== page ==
java.lang.OutOfMemoryError: Java heap space at org.kohlerm.wanTestGoogleServlet.doGet(wanTestGoogleServlet.java:24) at javax.servlet.http.HttpServlet.service(HttpServlet.java:689) at javax.servlet.http.HttpServlet.service(HttpServlet.java:802) at org.mortbay.jetty.servlet.ServletHolder.handle(ServletHolder.java:487) at org.mortbay.jetty.servlet.ServletHandler$CachedChain.doFilter(ServletHandler.java:1093) at com.google.apphosting.runtime.jetty.SaveSessionFilter.doFilter(SaveSessionFilter.java:35) at org.mortbay.jetty.servlet.ServletHandler$CachedChain.doFilter(ServletHandler.java:1084) at com.google.apphosting.utils.servlet.TransactionCleanupFilter.doFilter(TransactionCleanupFilter.java:43) at org.mortbay.jetty.servlet.ServletHandler$CachedChain.doFilter(ServletHandler.java:1084) at org.mortbay.jetty.servlet.ServletHandler.handle(ServletHandler.java:360) at org.mortbay.jetty.security.SecurityHandler.handle(SecurityHandler.java:216) at org.mortbay.jetty.servlet.SessionHandler.handle(SessionHandler.java:181) at org.mortbay.jetty.handler.ContextHandler.handle(ContextHandler.java:712) at org.mortbay.jetty.webapp.WebAppContext.handle(WebAppContext.java:405) at com.google.apphosting.runtime.jetty.AppVersionHandlerMap.handle(AppVersionHandlerMap.java:237) at org.mortbay.jetty.handler.HandlerWrapper.handle(HandlerWrapper.java:139) at org.mortbay.jetty.Server.handle(Server.java:313) at org.mortbay.jetty.HttpConnection.handleRequest(HttpConnection.java:506) at org.mortbay.jetty.HttpConnection$RequestHandler.headerComplete(HttpConnection.java:830) at com.google.apphosting.runtime.jetty.RpcRequestParser.parseAvailable(RpcRequestParser.java:63) at org.mortbay.jetty.HttpConnection.handle(HttpConnection.java:381) at com.google.apphosting.runtime.jetty.JettyServletEngineAdapter.serviceRequest(JettyServletEngineAdapter.java:125) at com.google.apphosting.runtime.JavaRuntime.handleRequest(JavaRuntime.java:235) at com.google.apphosting.base.RuntimePb$EvaluationRuntime$6.handleBlockingRequest(RuntimePb.java:4547) at com.google.apphosting.base.RuntimePb$EvaluationRuntime$6.handleBlockingRequest(RuntimePb.java:4545) at com.google.net.rpc.impl.BlockingApplicationHandler.handleRequest(BlockingApplicationHandler.java:24) at com.google.net.rpc.impl.RpcUtil.runRpcInApplication(RpcUtil.java:359) at com.google.net.rpc.impl.Server$2.run(Server.java:792) at com.google.tracing.LocalTraceSpanRunnable.run(LocalTraceSpanRunnable.java:56) at com.google.tracing.LocalTraceSpanBuilder.internalContinueSpan(LocalTraceSpanBuilder.java:489) at com.google.net.rpc.impl.Server.startRpc(Server.java:748) at com.google.net.rpc.impl.Server.processRequest(Server.java:340)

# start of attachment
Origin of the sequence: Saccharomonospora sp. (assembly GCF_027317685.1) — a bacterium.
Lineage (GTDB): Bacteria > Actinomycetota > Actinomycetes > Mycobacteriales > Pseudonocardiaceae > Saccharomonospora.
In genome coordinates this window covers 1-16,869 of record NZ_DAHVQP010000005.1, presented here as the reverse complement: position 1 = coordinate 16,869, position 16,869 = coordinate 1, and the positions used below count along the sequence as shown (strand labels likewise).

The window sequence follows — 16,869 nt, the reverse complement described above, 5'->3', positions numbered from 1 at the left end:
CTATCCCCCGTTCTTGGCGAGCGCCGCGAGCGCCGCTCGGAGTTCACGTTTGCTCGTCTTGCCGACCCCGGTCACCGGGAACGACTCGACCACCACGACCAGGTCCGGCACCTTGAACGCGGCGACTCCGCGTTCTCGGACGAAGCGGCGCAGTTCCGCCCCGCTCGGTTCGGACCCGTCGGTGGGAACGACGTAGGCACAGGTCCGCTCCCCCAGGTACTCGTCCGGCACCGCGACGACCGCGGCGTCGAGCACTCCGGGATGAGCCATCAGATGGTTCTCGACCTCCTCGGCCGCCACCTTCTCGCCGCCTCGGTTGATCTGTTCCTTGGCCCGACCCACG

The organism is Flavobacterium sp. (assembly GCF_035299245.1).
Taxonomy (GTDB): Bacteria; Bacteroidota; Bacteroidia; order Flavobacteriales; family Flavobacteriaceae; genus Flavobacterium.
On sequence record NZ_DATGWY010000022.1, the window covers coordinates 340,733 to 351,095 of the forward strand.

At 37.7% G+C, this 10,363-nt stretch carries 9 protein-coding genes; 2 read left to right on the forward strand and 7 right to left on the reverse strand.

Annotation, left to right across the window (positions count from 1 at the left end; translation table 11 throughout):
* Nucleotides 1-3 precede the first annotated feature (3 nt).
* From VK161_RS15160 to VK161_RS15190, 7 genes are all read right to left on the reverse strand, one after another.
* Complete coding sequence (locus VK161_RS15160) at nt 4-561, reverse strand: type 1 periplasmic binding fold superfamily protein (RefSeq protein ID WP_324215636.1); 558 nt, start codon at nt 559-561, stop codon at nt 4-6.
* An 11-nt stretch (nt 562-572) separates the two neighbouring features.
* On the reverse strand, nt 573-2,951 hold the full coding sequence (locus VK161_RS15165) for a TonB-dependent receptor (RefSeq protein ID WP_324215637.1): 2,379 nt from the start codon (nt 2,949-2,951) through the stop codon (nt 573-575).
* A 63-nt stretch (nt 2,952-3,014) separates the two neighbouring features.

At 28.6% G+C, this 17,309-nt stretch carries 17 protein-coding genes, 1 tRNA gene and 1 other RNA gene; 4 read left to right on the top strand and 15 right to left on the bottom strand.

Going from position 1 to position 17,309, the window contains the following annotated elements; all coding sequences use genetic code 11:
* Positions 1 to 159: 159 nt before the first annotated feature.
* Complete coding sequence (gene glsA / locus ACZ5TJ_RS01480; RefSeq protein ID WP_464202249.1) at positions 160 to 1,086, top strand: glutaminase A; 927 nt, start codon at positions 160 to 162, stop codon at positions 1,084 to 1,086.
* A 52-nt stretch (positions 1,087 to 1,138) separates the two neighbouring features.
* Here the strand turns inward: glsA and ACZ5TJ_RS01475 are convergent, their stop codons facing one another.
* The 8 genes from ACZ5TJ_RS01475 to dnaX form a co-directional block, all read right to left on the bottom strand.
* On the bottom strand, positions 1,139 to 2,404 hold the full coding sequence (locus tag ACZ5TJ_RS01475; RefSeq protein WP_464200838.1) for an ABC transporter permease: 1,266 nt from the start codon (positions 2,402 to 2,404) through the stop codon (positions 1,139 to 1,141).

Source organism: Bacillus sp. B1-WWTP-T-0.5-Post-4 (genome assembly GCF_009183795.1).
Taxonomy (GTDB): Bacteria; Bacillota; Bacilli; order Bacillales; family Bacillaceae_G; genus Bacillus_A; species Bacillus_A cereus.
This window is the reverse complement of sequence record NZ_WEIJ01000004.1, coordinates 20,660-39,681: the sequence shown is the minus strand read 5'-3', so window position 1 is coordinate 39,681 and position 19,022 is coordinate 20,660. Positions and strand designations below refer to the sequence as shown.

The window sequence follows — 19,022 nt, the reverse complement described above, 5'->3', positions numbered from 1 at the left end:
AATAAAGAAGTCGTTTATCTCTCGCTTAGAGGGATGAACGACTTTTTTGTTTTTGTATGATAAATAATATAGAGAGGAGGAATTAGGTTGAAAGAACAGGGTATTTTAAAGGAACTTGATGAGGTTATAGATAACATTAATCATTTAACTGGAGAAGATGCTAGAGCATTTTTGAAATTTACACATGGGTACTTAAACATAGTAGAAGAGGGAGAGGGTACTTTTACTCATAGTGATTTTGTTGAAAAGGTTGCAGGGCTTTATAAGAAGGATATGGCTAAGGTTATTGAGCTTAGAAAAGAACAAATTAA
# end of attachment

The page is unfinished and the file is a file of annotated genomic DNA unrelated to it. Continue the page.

Because my "hobby" is memory usage analysis, I ran another test on the appengine and it seems you can allocate about 110Mbyte.